Brendan Ring is a multi-instrumentalist all Ireland champion piper, pipemaker, low-whistle player and wire harper. He has recorded pibroch transcribed to the wire harp alongside revived Irish harp repertoire and original compositions, performed on a replica of the Trinity College clairseach harp with brass, silver and gold strings, released in 2014. He has made live performances of pibroch and early Irish music on the wire harp available online on video via YouTube. A promising emerging generation of wire-strung harpers and scholars are also disseminating transcriptions of pibroch performed on the harp via YouTube.

    Bill Taylor is a Scottish and Welsh early harp scholar and performer who has collaborated with pibroch piper Barnaby Brown and violinist Clare Salaman on the recording of bagpipe pibroch arranged for the Clarsach wire harp, lyre, hardanger fiddle, hurdy-gurdy, vielle, bone flute, bagpipes and canntaireachd vocals, released in 2016. Taylor and Brown have made available documentation of their collaborative research on the arrangements of bagpipe pibroch for wire strung Clarsach via the alt-pibroch website.

    Fiddle pibroch revival



    Virtuoso violinist and Scottish fiddler Edna Arthur was one of the first musicians to revive fiddle pibroch in performances and recordings with cellist David Johnson in the McGibbon Ensemble. Violinists such as Rachel Barton Pine and Bonnie Rideout are continuing this revival of the performance of fiddle pibroch repertoire on the violin, viola and cello with outcomes that are notable for their expressive musicality. Pine is a classically trained violinist who has recorded music by late 19th-century composers such as Max Bruch and Alexander "Pibroch" MacKenzie that incorporated Scottish fiddle repertoire into extended classical works. Granville Bantock is another classical composer who drew on pibroch, reworking "MacIntosh's Lament" for the composition "Pibroch, a Highland Lament for cello and harp" (1917). Pine's live repertoire includes revived fiddle pibroch compositions such as "MacIntosh's Lament" and "Pibroch."

    Bonnie Rideout is an award-winning fiddler who has researched and revived fiddle pibroch repertoire and performance techniques. A number of her recordings feature extended fiddle pibrochs such as "MacIntosh's Lament" and "Marsail Lochinalie." Rideout and early Gaelic and Welsh harper and scholar Bill Taylor have recorded an arrangement of the early Scottish air "Minstrel of MacDonald" with newly composed pibroch variations. Rideout was commissioned to compose and record a new extended work in the fiddle pibroch form entitled "Kindred Spirits." Scottish violinist Ian Hardie was also commissioned to compose and record the new extended fiddle pibroch "The Highlands of Nairnshire."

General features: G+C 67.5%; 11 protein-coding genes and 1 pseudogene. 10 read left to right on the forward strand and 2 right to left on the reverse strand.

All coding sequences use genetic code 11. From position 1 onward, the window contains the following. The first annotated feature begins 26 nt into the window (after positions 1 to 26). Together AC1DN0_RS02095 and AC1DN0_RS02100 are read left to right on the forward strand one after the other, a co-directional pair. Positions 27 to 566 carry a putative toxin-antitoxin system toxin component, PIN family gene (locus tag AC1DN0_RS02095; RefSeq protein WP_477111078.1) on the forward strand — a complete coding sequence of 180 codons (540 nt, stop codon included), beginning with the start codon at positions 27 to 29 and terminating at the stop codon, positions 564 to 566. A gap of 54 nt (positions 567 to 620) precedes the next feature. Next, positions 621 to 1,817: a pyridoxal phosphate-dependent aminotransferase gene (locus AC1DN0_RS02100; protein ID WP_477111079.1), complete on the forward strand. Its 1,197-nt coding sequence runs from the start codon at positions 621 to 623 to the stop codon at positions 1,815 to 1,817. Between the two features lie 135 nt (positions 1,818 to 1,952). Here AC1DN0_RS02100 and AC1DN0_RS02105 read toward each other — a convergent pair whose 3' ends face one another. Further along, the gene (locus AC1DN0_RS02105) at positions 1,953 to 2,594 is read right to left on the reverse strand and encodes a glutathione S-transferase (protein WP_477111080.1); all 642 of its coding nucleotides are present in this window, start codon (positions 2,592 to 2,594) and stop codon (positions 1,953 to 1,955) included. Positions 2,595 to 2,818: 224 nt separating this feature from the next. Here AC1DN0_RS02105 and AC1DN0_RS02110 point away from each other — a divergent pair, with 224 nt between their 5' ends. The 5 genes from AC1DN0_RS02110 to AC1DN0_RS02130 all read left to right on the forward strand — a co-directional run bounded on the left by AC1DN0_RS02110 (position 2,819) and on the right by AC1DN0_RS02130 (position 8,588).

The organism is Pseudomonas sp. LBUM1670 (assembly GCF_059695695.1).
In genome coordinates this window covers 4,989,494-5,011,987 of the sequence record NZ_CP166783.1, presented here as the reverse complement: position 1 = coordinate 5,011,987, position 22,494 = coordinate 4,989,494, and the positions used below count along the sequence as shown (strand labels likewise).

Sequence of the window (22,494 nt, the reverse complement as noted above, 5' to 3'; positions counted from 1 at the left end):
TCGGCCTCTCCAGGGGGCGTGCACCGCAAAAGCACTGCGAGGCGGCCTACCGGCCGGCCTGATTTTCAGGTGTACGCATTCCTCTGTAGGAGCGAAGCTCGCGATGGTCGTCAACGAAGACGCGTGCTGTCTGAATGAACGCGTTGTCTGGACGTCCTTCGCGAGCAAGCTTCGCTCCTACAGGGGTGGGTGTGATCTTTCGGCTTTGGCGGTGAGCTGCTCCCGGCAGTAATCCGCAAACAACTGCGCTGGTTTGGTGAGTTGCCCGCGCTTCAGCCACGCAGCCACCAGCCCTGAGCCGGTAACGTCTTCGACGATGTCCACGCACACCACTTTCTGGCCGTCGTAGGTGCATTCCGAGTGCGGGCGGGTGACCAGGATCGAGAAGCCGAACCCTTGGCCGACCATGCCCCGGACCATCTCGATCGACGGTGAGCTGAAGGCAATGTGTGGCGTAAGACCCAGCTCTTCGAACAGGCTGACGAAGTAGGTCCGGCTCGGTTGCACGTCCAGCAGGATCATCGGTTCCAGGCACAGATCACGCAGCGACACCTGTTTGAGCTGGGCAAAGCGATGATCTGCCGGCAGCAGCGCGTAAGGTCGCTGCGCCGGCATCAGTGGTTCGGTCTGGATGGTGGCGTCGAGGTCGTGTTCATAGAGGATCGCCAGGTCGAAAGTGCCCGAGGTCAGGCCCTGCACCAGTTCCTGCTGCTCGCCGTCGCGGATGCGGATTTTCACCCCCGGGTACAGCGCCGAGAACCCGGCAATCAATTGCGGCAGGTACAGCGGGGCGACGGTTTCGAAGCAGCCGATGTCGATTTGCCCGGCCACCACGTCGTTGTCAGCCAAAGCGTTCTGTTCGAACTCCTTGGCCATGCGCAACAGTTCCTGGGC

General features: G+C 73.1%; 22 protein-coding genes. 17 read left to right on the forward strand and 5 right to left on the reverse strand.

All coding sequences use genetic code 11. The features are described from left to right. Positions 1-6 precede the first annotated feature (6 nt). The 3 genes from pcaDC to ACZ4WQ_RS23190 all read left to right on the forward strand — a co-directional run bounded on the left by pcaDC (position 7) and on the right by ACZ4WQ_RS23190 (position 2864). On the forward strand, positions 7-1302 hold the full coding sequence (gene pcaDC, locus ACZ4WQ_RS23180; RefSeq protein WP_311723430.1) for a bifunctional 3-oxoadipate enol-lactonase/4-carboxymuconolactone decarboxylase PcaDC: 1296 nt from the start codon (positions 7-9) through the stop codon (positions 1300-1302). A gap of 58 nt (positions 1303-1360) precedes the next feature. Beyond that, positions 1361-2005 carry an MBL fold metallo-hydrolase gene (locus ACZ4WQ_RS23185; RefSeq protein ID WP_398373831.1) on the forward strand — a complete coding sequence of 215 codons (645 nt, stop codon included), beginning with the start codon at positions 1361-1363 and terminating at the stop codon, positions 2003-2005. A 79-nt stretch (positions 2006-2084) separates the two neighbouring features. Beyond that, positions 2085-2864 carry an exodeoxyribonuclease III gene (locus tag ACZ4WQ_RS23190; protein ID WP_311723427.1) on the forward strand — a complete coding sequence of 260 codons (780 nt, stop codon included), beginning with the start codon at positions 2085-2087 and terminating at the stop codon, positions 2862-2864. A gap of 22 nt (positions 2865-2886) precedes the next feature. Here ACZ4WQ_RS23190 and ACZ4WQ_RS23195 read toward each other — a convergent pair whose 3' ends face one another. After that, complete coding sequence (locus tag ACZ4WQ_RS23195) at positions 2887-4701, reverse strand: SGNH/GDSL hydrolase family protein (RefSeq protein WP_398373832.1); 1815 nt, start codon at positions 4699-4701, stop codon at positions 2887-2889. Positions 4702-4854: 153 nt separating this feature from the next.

Rideout has begun the release of a series of dedicated recordings of fiddle pibroch produced by her mentor John Purser. Scotland's Fiddle Piobaireachd Volume 1 features collaborations with pibroch bagpiper and scholar Allan MacDonald, Alan Jackson on gut-string harp and Chris Norman on baroque flute.

    Rideout performs the early harp and fiddle pibroch "The Battle of Harlaw" and the related bagpipe pibroch "The Battle of the Birds" on the John Purser produced album Harlaw 1411–2011. Rideout first performed "The Battle of Harlaw" on the BBC radio series Scotland's Music hosted by John Purser, along with the harp and fiddle pibroch "Cumh Ioarla Wigton (Lament for the Earl of Wigtown)" The Harlaw CD features key ceòl mór revivalists including pibroch bagpipers Allan MacDonald and Barnaby Brown, early Scottish luter Ron MacFarlane, flautist Chris Norman and early Gaelic and Welsh harper Bill Taylor.

    Bonnie Rideout's CD Scotland's Fiddle Piobaireachd Volume 2, produced by John Purser was released in 2012. It features Rideout on fiddle and viola, Allan MacDonald on Highland bagpipes, small pipes, and voice, Barnaby Brown on revived triple pipes, William Jackson on clarsach harp and Matthew Bell on bodhran. It includes arrangements of traditional fiddle pibrochs and two new compositions in the fiddle pibroch form by Rideout.

    Scottish Fiddler and composer Paul Anderson incorporates revived fiddle pibrochs and transcribed bagpipe pibrochs in his live repertoire, documented on YouTube, and has composed the new work "Lament for the Gordons of Knock" in the fiddle pibroch form.

    Multi-instrumental violinist Clare Salaman has collaborated with harper Bill Taylor and pibroch piper Barnaby Brown on the recording of bagpipe pibroch arranged for the hardanger fiddle, hurdy-gurdy and vielle, released in 2016.

    Related musical forms



    Welsh Medieval cerdd dant



    Ceòl mór is being situated within a broader medieval cultural milieu in the British Isles through the revival of early Welsh cerdd dant ("string music"). This genre of Irish influenced medieval Welsh music offers a precedent for Scottish pibroch as an aristocratic extended art music played on the harp with a repeated melodic theme or ground and elaborate formal variations. Welsh Cerdd Dant repertoire from the late-Middle Ages was documented in the ap Huw manuscripts in the 17th century by Robert ap Huw as a binary system of tabulature notation.

    Bill Taylor is an early Scottish and Welsh harper who is researching, reconstructing and recording definitive performances of early Cerdd Dant music on replica historical gut-strung Romanesque harps and late-medieval bray harps. Taylor has published extensive online resources outlining this applied performance-based research. Taylor and Irish wire-strung harpist Paul Dooley discuss and perform demonstrations of the ap Huw music in the recent BBC documentary History of the Harp.